Sometime in 1998 or 1999, a woman known simply as Susan left a journal at the ruins of the church for others to record their thoughts, impressions, and prayers. The result is a fascinating mix of present experiences and individual imaginings of a lost past.
There has clearly been some effort on the part of some people to keep what little remains in some kind of order. It actually surprised me how little vandalism there appears to have been.
Scattered through the ruins of the town are the remains of cars deposited there by the flood. Considering what happened and how long ago, they're in surprisingly good shape. Rob said that it looked as though someone had cleared away weeds and leaves since he was there in November.
Apparently after the fire a new Catholic church was built rather than repairs made to the old one. I'm not sure why--probably funding issues. I think that the church that was built to replace St. Stanislaus Kostka is pretty ugly in comparison to its High Gothic predecessor. We're not sure if any trace of it remains. We didn't see any.
November. Another dead car.
November. As far as we could tell, this is the remains of either one large building or the outer wall of a bunch of contiguous units. There's nothing left but the wall and some scrap metal.
November. Dead car. You can't really see it in any of these shots, but the chrome still gleams.
November. Something high on the hill overlooking the path. I climbed up to it yesterday but couldn't get high enough to look down into it--there were no windows or doors that I could see, but I did establish that the top of it is open. We'll have to go back and try again when we aren't fighting dusk.
November. Dead car near the railroad tracks. The tracks are still in use.
Yesterday. Humorous graffiti.
On the other side of the train tracks, the only other ruined structure of special note--that we found--is the Pentecostal Holiness Church, which may or may not have been contemporary with St. Stanislaus Kostka at one point. Here it is in 1960.
Here it is in November.
It's not in very good shape. And whereas St. Stanislaus Kostka is ancient and graceful, Holiness is just kind of sad. It's also covered in graffiti (6/11/13 update: Holiness has been repainted and much of the graffiti is no longer visible).
November. GnR and Kanye West, together at last.
November. The dam is still there, along with the ruins of an old bridge.
The old bridge sometime after 1890.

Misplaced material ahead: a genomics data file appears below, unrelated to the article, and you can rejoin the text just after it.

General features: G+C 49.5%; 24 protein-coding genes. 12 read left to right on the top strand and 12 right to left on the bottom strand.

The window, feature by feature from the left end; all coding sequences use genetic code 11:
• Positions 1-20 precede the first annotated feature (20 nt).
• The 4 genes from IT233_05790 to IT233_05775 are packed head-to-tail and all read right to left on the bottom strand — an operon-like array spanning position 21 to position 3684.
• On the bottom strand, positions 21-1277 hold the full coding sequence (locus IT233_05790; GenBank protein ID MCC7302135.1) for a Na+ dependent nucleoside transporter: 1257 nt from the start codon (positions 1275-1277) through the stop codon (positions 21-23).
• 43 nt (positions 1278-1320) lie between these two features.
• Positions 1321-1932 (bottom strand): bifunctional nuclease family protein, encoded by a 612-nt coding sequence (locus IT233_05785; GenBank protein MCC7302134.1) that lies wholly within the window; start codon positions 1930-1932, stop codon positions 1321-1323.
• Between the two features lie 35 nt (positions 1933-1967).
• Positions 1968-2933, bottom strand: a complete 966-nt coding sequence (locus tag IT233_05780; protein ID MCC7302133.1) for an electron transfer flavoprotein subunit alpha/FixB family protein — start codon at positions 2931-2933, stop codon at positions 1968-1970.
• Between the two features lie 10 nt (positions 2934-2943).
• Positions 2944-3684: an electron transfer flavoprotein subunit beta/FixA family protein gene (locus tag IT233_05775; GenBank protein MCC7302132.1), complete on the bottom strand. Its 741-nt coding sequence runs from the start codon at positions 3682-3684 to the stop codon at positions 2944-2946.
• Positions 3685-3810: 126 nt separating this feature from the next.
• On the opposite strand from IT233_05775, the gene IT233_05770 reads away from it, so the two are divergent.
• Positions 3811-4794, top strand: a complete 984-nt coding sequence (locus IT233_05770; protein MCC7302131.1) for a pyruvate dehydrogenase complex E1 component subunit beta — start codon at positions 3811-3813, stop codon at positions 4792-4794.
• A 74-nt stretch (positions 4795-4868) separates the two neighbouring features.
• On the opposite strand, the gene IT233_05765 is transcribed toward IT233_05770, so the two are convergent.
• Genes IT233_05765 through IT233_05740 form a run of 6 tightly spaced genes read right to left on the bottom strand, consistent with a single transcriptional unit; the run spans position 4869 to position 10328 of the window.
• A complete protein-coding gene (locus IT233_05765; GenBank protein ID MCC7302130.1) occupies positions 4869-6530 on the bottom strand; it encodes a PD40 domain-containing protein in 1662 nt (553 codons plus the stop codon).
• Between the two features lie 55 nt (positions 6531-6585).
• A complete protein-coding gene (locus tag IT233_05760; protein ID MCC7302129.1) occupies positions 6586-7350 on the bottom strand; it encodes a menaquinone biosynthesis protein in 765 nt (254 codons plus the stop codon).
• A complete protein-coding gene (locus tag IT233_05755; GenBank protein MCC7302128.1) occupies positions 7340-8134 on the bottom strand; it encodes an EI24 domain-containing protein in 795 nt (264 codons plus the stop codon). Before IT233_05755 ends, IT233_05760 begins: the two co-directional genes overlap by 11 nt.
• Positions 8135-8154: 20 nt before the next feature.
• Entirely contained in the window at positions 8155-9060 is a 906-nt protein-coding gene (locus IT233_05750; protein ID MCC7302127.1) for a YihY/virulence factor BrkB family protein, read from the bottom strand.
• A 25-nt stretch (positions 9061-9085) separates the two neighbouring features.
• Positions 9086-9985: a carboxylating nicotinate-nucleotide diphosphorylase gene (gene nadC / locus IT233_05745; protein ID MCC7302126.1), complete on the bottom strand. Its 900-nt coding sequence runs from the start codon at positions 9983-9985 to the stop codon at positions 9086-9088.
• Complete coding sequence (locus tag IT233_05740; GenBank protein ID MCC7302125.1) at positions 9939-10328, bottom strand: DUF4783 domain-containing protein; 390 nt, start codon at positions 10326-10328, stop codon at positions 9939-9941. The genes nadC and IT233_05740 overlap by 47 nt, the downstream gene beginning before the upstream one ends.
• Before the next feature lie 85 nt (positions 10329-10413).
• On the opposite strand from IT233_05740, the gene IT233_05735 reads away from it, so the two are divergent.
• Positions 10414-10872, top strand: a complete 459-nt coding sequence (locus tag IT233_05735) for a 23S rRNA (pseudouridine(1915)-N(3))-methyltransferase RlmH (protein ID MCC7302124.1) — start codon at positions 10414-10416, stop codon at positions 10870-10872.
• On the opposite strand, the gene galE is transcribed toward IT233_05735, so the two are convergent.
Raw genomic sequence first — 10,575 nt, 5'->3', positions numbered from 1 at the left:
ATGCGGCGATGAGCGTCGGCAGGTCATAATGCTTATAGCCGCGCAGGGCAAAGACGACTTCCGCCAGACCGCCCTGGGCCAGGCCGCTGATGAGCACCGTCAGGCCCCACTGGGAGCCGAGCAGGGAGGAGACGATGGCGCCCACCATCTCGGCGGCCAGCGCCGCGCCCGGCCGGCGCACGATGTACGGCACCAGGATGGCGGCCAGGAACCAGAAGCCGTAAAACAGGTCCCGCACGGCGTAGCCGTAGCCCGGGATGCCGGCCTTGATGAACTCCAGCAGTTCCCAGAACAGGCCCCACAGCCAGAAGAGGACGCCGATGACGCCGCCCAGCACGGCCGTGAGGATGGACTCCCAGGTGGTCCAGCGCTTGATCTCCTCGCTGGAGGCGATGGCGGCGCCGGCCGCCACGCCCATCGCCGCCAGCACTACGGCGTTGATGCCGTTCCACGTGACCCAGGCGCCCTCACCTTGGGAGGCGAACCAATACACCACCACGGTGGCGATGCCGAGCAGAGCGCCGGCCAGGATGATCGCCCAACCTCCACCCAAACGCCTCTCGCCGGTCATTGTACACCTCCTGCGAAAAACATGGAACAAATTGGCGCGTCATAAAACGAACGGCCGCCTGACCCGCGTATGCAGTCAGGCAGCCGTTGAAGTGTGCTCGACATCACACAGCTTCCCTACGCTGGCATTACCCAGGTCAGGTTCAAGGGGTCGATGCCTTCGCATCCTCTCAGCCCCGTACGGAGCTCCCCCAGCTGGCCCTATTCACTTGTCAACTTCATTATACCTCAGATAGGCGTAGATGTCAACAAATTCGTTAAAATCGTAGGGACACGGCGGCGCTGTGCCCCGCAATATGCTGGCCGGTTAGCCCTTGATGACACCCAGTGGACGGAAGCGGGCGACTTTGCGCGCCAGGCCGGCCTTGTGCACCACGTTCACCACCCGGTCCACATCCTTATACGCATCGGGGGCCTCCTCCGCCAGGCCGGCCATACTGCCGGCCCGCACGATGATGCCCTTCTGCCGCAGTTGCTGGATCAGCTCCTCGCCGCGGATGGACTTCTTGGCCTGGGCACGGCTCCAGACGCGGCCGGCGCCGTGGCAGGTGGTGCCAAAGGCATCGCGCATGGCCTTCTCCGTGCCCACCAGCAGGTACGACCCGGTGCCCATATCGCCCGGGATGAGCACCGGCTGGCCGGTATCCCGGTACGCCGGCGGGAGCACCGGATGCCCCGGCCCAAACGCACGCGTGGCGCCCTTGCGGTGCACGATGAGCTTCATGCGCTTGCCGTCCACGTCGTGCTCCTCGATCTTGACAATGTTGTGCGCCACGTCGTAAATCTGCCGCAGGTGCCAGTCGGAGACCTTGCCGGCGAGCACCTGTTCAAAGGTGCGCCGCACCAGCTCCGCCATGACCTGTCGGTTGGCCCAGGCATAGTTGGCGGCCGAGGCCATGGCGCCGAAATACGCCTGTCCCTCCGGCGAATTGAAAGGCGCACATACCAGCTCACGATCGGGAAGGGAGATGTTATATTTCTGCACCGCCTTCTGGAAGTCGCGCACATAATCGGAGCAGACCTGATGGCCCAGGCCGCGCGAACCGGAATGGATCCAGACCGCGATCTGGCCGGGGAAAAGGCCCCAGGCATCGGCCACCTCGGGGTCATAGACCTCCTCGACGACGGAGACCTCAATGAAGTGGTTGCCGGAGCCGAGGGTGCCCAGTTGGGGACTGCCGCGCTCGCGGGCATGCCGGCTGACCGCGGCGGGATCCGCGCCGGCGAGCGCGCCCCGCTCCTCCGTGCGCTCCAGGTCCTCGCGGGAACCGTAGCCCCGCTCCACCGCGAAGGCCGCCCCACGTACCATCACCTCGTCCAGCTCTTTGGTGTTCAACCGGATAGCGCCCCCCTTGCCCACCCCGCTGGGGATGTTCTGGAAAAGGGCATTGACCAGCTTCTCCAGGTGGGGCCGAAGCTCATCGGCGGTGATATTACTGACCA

November. The dam from below.
November. Gary Memorial Church across the river, which is apparently still in operation. There's a cemetery there as well. Rob didn't go that far in November and we didn't go that far yesterday, but I'd love to get a closer look at it on a future trip.
What stands out especially about Daniels is, again, how little of it is left. The best time to visit is in autumn or winter, when ruins can be better seen through the overgrowth. But the plant life is incredibly aggressive. Growth or another flood or simple neglect will probably erase the last remains of Daniels before too much longer. I find that thought melancholy, but also strangely comforting, in the same way that the ruins of the church are comforting. We don't last. We don't need to. Earth abides.
If we will have the wisdom to survive,
to stand like slow growing trees
on a ruined place, renewing, enriching it...
then a long time after we are dead
the lives our lives prepare will live
here, their houses strongly placed
upon the valley sides...
The river will run
clear, as we will never know it...
On the steeps where greed and ignorance cut down
the old forest, an old forest will stand,
its rich leaf-fall drifting on its roots.
The veins of forgotten springs will have opened.
Families will be singing in the fields...
native to this valley, will spread over it
like a grove, and memory will grow
into legend, legend into song, song
into sacrament. The abundance of this place,
the songs of its people and its birds,
will be health and wisdom and indwelling
light. This is no paradisal dream.
Its hardship is its reality.
--Wendell Berry, Vision
[all images by Rob Wanenchak except historical photos, which are courtesy of the Baltimore County Public Library website]
This entry was originally posted (with comments) at my Dreamwidth.